The COVID-19 pandemic created many unknowns in the workplace, and addressing those unknowns largely fell to human resources departments. While most businesses have found a new normal, according to Sarah Reich, interim HR consultant for Markham Norton Mosteller Wright & Company P.A. in Fort Myers, the pandemic-related human resources responsibilities—beyond just safety and health protocols— show it’s still far from “business as usual.”
“HR may have to create new policies that weren’t in place before. If an office transitioned to a remote workforce but never created a telecommuting policy, that’s something that needed to get created,” Reich says. “Conversely, if an office went to a remote model temporarily, but is reopening and people are starting to come back in, [you’re] creating policies about what that looks like and what will happen if one of those policies is violated.”
Reich said the pandemic has also created situations in which HR personnel are tasked with acting as contract tracers. And that role, she explained, comes with its own set of challenges.
“When an employee lets you know that they’ve tested positive for COVID-19, you may need to contact trace both with co-workers and, potentially, customers,” she says. “Because of privacy concerns, you may or may not be able to share that person’s name. You end up having kind of cryptic conversations and, unfortunately, it can add to the anxieties that employees already may have about the virus.”
The pandemic is also requiring many HR departments to consider the Americans with Disabilities Act. As offices gradually reopen, even at reduced capacity and with new COVID-19 prevention policies, Reich said some new ADA conversations may arise for HR professionals.
“A company says, ‘Your job requires you to be in the office all or part of the work week,’ but an employee says, ‘I have a medical type of disability that says I can’t work in the office during the pandemic.’ That may require the HR person to enter into an interactive process with the employee to see if a reasonable accommodation can be made,” Reich says. “Whenever I’m dealing with any person’s health issue, I always have the Americans with Disabilities Act in the back of my mind.”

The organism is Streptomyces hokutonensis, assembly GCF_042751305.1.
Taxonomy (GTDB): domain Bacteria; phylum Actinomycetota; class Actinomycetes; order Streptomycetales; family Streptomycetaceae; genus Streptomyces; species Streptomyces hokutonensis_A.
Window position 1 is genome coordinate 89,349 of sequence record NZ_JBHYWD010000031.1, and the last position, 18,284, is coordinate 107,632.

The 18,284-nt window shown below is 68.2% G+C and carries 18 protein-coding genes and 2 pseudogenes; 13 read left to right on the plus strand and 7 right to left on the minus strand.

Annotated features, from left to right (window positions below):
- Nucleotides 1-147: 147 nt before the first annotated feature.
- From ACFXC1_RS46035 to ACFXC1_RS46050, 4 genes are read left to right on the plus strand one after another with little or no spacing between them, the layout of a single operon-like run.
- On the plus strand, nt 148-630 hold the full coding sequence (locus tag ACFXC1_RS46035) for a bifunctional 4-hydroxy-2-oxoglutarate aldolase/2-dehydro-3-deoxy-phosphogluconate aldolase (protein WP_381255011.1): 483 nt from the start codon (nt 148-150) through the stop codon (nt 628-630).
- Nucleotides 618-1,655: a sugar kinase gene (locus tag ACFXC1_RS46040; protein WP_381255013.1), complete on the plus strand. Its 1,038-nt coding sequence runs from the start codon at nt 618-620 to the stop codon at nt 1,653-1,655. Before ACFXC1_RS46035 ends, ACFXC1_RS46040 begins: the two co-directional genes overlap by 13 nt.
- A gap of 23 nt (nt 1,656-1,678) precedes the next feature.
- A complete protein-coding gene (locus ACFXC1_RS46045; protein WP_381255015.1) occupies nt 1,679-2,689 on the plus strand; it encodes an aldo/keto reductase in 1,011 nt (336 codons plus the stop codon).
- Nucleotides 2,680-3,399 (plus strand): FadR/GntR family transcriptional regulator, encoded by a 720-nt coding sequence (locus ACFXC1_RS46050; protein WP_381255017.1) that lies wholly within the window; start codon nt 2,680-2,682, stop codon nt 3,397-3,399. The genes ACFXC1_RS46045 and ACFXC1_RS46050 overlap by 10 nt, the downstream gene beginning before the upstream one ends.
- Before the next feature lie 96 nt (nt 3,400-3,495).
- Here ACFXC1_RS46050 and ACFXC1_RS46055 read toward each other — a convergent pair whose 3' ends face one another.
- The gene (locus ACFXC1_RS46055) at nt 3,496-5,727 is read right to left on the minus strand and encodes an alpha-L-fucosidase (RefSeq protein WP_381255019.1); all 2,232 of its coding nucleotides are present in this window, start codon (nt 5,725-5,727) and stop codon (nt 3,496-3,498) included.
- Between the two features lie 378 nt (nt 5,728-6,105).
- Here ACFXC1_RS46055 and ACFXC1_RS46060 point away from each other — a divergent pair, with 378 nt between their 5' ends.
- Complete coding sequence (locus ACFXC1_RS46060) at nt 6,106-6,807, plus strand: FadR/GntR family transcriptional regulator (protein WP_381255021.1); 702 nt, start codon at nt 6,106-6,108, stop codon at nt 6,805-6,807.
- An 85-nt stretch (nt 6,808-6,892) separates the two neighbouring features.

While some workplaces may never be able to return to their pre-pandemic “normal,” the rollout of the COVID-19 vaccines is providing some hope for many employers. However, Reich cautioned, some complicated questions from an HR standpoint may need to be answered, starting with: Should an employer mandate vaccines, as a policy for employees, to allow in-person work? “There will be nuances that may involve reasonable accommodation requests related to medical conditions or, potentially, religious beliefs around vaccinations,” she says. “These are the types of decisions companies need to start thinking about.”
On top of the new policies and additional duties, Reich said that the pandemic and the addition of remote work options have also changed how HR departments maintain company culture and employee morale. “Culture certainly is different for companies that really never were in a remote capacity before,” she says. “In a company that relied on chat around the watercooler as a large part of their employee interaction and culture, you need to find ways to create a virtual watercooler. You move to more written and phone [communications], and certainly Zoom or Microsoft Teams … have become really important.
“In human resources, it’s always been important to be visible—and even more so during this pandemic, when many employees are feeling anxious about the virus itself and adapting to new work environments. Sometimes visibility is difficult to achieve when you’re remote,” Reich says. “Definitely a lot more reliance on technology and just making a point of reaching out to employees to do check-ins and make sure that they are feeling engaged and supported and know that, even though we’re remote, we are still here.”